OS X quitting apps

Discussion in 'macOS' started by Aditya_S, Mar 10, 2016.

  1. Aditya_S macrumors 6502

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    Jan 25, 2016
    #1
    I am a Windows user but I'm thinking of getting a Mac to do some iOS programming. I had some time to play with one, but I noticed when clicking the red button to close an app, it has a dot underneath the app in the dock. Right clicking it shows an option to quit it. In Windows, closing a Window or app completely closes the app. In OS X, do apps still run in the background after closing them until you quit it?
     
  2. MacDawg macrumors P6

    MacDawg

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    #2
    In general, if an app can support multiple windows, closing with the red X button only closes the active window (even if it is the only one open) and you have to "quit" the app
    If an app only supports 1 open window, clicking the red X button will close the app
     
  3. Aditya_S thread starter macrumors 6502

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    #3
    O if an app supports multiple windows and I close it, then will it still run in the background or is it frozen like on iOS?
     
  4. MacDawg macrumors P6

    MacDawg

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  5. Aditya_S thread starter macrumors 6502

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    #5
    Sorry for all these questions, but if I'm using a MacBook, if it runs in the background, will it use up more battery and slow it down if I'm using another processor heavy application?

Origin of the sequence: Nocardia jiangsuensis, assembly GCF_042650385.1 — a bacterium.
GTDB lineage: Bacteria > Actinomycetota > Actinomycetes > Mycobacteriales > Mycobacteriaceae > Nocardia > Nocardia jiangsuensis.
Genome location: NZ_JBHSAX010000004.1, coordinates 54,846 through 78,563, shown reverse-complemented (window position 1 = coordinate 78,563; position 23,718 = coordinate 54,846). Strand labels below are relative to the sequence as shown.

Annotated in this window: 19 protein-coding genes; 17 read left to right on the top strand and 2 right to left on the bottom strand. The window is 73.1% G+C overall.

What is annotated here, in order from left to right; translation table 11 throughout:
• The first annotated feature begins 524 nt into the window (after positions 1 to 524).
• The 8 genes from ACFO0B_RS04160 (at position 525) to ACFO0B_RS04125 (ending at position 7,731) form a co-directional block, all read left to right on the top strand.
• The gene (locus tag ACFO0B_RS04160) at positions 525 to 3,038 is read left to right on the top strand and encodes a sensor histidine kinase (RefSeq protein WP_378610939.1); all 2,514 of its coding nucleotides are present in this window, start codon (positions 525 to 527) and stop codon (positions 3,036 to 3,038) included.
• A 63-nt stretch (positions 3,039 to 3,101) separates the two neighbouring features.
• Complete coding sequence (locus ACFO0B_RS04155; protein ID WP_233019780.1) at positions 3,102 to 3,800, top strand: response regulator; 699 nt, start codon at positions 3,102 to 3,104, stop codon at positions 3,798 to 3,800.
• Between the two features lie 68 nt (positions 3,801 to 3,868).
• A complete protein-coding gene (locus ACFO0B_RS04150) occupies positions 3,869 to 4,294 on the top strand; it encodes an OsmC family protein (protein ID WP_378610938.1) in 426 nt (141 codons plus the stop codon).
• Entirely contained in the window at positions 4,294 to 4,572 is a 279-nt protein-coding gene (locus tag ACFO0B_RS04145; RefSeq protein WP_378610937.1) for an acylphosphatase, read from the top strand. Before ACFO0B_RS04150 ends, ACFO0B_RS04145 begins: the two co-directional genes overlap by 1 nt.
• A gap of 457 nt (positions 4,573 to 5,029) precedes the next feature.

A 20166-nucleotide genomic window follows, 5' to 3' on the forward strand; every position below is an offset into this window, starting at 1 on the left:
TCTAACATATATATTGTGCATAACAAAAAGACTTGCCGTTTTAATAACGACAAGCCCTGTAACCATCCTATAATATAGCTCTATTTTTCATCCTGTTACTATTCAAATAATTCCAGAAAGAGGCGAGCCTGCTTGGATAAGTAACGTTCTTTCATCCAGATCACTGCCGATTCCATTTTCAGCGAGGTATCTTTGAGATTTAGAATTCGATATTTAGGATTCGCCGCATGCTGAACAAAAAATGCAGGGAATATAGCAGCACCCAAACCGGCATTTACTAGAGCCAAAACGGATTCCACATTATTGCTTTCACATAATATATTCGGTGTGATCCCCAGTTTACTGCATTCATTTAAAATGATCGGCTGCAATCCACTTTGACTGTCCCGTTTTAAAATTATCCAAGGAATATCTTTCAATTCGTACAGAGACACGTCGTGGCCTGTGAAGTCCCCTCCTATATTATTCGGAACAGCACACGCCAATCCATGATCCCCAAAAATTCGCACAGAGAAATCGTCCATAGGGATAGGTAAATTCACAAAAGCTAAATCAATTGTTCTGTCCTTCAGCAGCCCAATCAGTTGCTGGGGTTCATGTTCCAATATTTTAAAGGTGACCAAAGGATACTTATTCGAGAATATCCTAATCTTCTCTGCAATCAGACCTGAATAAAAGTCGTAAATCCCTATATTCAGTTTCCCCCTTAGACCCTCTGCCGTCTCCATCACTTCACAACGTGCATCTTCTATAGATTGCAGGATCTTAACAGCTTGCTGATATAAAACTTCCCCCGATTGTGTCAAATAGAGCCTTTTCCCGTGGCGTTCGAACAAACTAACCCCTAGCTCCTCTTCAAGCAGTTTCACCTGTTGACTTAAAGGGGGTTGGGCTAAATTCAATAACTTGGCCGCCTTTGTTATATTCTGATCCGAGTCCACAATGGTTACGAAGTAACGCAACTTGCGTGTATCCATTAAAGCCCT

6. Alrescha macrumors 68020

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    Jan 1, 2008
    #6
    "Runs in the background" does not necessarily mean it is using CPU. For many apps once the last window is closed the operation system will automatically quit the app if the OS needs the resources. Theoretically, you should be able to just close the windows and not think about it. You might see a slight improvement in battery life if you meticulously quit everything. It is up to you if it is worth your time to do that.

    A.
     
  7. CreatorCode macrumors regular

    CreatorCode

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    #7
    Some apps are better than others in this regard. Well-written apps use very few resources when they're not actually doing something. Some apps even do support "app nap" just like phone apps. Poorly written apps will waste cycles busy-waiting.

    In general, if you're not using it, and you don't expect to be using it anytime soon, you should probably quit it.
     
  8. rshrugged macrumors 6502a

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    Oct 11, 2015
    #8
    The kb article from Apple --
    https://support.apple.com/kb/PH18755?locale=en_US
     
  9. Alrescha macrumors 68020

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    Jan 1, 2008
    #9
    Such an app would be a disaster in today's world. I do not know of any app that does this - shades of MS-DOS...

    A.
     
  10. bent christian Suspended

    bent christian

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  11. pedrom Suspended

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    Jan 30, 2016
    #11
    The same people that are always closing OS X apps are the same people that are always removing apps from the app switcher, in iOS. It's an worthless and pointless procedure, since it will actually waste time and negate all of the modern tech that was built in to actually "multitask".